Skip to main content


The city council has declared climate and ecological crises. We want to contribute to building the homes Bristol needs whilst reducing the impact we all have on the planet. The challenge the city faces is how we build the homes Bristol needs whilst helping reduce CO2 emissions in the face of future climate change.


The site’s proximity to the park and ride, local services and facilities, presents a real opportunity to reduce car use, which, alongside energy-efficient homes will help reduce emissions in response to climate change. Remediating the site alongside the provision of new habitats will also enhance the site’s environmental value and open up public access.


Design impacts sustainability in many different ways. The layout of the new community has been carefully considered to ensure that people can walk or cycle from their homes to the community hub and beyond, to Brislington and into the city. The extensive landscaping within the scheme will help make it resilient to the effects of climate change. Tree planting will provide natural shade and cooling and we will incorporate sustainable drainage systems.

The materials and design of the buildings also matter. This detail will be refined as the project progresses but through industry-leading research we think we’ve got some of the solutions.

Building with Nature

It can feel counterintuitive but there are ways to build with nature.

We will be required to show how we improve the environment. This is referred to as ‘biodiversity net gain’ and is part of planning policy.

We are exploring using the Building with Nature Programme established by Gloucestershire Wildlife Trust and the University of the West of England. This is a way of holding ourselves to account.

Some of the things we’re planning:

  • Creation of woodland pasture and parkland, characteristic of the wider landscape in this area.
  • This woodland pasture and parkland will provide ‘stepping stones’ for wildlife between the Local Nature Reserve to the south and the Registered Park and Garden to the north.
  • Corridors – we’re designing gardens so that they link to create corridors for wildlife throughout the community (e.g. hedgehog gates in fences).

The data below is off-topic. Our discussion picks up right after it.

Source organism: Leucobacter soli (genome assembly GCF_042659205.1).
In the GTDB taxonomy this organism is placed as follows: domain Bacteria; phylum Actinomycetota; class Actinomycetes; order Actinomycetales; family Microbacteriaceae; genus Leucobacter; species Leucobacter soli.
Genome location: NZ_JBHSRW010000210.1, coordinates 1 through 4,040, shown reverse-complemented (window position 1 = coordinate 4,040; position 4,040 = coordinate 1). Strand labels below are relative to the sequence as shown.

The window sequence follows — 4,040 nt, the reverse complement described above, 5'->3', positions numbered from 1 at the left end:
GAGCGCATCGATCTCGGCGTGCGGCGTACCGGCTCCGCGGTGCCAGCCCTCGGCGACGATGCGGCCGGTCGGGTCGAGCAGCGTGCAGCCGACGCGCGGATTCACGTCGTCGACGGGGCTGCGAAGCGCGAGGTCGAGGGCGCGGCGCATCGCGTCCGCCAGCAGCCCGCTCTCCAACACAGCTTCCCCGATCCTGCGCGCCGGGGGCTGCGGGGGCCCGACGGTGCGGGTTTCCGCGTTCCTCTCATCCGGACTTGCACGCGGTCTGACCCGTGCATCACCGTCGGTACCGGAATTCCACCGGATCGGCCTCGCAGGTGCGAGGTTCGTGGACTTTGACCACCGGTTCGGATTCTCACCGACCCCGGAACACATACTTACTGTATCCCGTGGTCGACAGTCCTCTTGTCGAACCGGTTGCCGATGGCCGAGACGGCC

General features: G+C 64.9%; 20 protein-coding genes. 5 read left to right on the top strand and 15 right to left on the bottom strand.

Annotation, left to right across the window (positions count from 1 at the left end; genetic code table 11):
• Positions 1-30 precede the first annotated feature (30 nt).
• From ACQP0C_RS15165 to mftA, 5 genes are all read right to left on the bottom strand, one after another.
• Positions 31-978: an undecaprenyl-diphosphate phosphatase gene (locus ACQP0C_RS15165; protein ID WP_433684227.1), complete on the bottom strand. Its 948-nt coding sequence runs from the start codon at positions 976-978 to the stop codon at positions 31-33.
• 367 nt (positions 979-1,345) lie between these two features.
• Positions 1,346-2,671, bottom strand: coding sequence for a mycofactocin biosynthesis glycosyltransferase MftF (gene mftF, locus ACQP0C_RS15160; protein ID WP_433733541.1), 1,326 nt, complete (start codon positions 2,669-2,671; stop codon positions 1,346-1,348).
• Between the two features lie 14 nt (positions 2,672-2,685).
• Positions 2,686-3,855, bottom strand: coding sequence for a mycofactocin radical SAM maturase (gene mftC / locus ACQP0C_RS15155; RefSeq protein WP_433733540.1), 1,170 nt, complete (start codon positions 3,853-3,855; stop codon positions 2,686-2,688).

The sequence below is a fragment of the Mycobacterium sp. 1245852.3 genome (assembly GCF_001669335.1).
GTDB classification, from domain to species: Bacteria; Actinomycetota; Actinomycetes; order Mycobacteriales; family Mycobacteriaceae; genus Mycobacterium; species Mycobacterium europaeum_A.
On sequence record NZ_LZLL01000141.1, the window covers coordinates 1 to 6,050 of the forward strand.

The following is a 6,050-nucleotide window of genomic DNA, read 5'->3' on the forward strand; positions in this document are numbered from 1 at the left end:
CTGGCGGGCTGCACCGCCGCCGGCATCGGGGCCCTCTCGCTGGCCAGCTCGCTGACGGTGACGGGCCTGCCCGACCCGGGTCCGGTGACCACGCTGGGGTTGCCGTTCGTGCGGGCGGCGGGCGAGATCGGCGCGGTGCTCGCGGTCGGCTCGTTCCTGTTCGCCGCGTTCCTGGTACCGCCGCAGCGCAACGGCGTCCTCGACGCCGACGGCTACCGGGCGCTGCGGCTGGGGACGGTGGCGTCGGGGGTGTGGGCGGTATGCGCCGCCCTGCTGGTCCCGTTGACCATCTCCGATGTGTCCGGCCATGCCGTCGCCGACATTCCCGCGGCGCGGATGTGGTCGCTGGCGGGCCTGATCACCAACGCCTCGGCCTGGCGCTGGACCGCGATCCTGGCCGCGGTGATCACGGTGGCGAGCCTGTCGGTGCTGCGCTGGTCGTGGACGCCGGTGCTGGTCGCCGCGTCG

Our approach to delivering this nature focussed scheme is informed by a comprehensive suite of wildlife habitats and species surveys – all to be reported in the environmental statement submitted as part of any future planning application.

Future Homes

Bellway has laid the foundations for the future by building an experimental new eco home – The Future Home @ The University of Salford.

It’s a home built inside another building where Bellway can test new features and undertake research. What they learn helps them build better for people and the environment.

A variety of building materials and green technologies are being explored to help identify best practices when it comes to:

  • Storing solar energy at home
  • Recovering heat from wastewater
  • Placement and maximisation of air source heat pumps
  • Other carbon-reducing technologies
  • Testing different heating systems as we move away from reliance on fossil fuel technologies

A Sustainability Statement and Energy Strategy is currently being prepared and will be submitted as part of any future planning application.

Read more about our Future Home

Bellway's experimental new eco home – The Future Home @ The University of Salford
Bellway’s experimental new eco home – The Future Home @ The University of Salford